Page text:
WHITHER MULTINATIONAL FEDERATION?
There are many academic writings related to the issue of whether federation is a suitable form of government to unite different states or nations or to save a state from dissolution or whether it is just a prelude for the dissolution of a state. I am not going to go into the academic discussion, but suffice to say here that this idea that “ethnic federation is just a prelude to dissolution” got currency after the crumbling of the former federal states like the Soviet Union, Yugoslavia, and Czechoslovakia.
However, if you look at these failed ethnic federations, you see that all of them are former communist countries. This common trait says a lot about the reason for their failure. Communist federalism as conceived and applied in all countries tried to implement federalism under the leadership of a centralized and non-federated unitary party. Federalism that presupposes division of sovereignty between the federal unit and the national government, cannot be implemented under such centralized command condition. Therefore, in all these former communist countries there was no federation in the real sense. Thus, citing these countries as examples of failed multinational federal is misplaced. On the contrary, one can cite cases like Canada and Belgium, as examples of where the unity of the state has been saved by federalization.
In Ethiopia, if a genuine multinational federation is implemented, because of its population size, the Oromo will be playing a major role not only in its self-administration but also in the shared national government. If the Oromo is given its due position, which means playing a leading role, this will create a huge incentive for it to stay within Ethiopia. I can’t cite any example in the history of the world where an ethnic group that plays a major role in the political life of a country opts to go its own way to establish its own state. Secessions and movements for independence occur when a nation or ethnic group could not self-realize itself in the union. Therefore, it goes against all logical reasoning and conclusion to say that ethnic federalism leads to the disintegration of Ethiopia.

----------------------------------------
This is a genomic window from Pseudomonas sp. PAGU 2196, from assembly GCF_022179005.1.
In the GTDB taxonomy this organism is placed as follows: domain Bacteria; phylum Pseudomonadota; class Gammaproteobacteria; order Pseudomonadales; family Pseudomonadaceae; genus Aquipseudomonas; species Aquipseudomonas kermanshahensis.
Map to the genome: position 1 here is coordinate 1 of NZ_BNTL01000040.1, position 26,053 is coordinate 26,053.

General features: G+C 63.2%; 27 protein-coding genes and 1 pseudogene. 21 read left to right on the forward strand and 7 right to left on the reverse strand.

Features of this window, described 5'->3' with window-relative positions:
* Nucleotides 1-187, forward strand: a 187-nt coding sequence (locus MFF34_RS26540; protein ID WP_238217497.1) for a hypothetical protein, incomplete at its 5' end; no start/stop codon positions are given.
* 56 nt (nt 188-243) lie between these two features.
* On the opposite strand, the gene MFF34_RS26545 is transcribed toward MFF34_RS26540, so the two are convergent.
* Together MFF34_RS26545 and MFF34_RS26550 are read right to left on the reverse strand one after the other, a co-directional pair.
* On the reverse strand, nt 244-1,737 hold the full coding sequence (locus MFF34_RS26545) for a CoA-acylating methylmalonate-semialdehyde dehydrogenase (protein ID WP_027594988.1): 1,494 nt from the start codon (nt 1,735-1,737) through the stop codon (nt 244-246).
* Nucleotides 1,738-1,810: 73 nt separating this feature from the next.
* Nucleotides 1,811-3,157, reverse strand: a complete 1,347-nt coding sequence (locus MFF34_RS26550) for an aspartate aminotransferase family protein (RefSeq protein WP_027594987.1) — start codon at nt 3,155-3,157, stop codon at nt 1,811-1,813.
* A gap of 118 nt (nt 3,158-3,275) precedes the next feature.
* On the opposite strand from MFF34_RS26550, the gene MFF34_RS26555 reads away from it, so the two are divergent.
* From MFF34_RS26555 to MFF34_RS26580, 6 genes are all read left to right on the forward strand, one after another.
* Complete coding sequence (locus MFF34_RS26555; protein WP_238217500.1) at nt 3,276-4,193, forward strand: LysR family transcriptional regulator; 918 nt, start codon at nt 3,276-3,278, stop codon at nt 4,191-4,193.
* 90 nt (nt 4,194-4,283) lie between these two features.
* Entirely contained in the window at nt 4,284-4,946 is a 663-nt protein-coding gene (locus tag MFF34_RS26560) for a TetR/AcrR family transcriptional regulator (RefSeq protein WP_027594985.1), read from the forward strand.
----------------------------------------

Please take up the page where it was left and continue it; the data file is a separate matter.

It’s true that ethnic federation has its share of problems. It’s true that at times it could even exacerbate ethnic conflicts. But research has shown that even when it has exacerbated ethnic strife, ethnic federalism has reduced ethnic rebellion to secede from a federal arrangement. And in a truly democratic condition, even those ethnic frictions could be resolved through different mechanisms.
The asymmetric power distribution that existed in Ethiopia is unnatural, and thus, it was just a matter of time before it is unraveled. The Dergue regime that deposed the Haile Selassie regime, tried to modify the power relationship by reforming the land tenure system and ending the landlordism of the Neftegna over the Oromo and other southern tenants. That brought some change, however still did not transfer power, and did not level the playing field. As a result, it had to give way to another force that should try something else.
The TPLF/EPRDF came to power and brought ethnic federalism and cultural rights, etc., to the Oromo and other Southern people. However, this northern force again retained the real power in its own hands and did not resolve the asymmetric power distribution problem. And hence the people are revolting against it, to snatch power from its grips. This struggle will continue, and Ethiopia will not have peace until the dynamic system of power, privilege, and oppression is finally resolved and the center of power is shifted and it is evenly and equitably distributed.
It’s high time that we resolve this power dynamics once and for all in Ethiopia. That could be done only if ethnic groups have a genuine self-rule and the central power is equitably disturbed between ethnic groups based on their numerical strength. Admittedly, putting this into practice is easier said done. It needs a lot of national dialogue, and give and take. However, eliminating of the multinational or ethnic federation is an impracticable, nonstarter scheme. Ethiopia can be saved and be made stable not by eliminating multinational federation, but by perfecting it and making it truly democratic.
*The writer, Olaana Abbaaxiiqii, can be reached at firstname.lastname@example.org.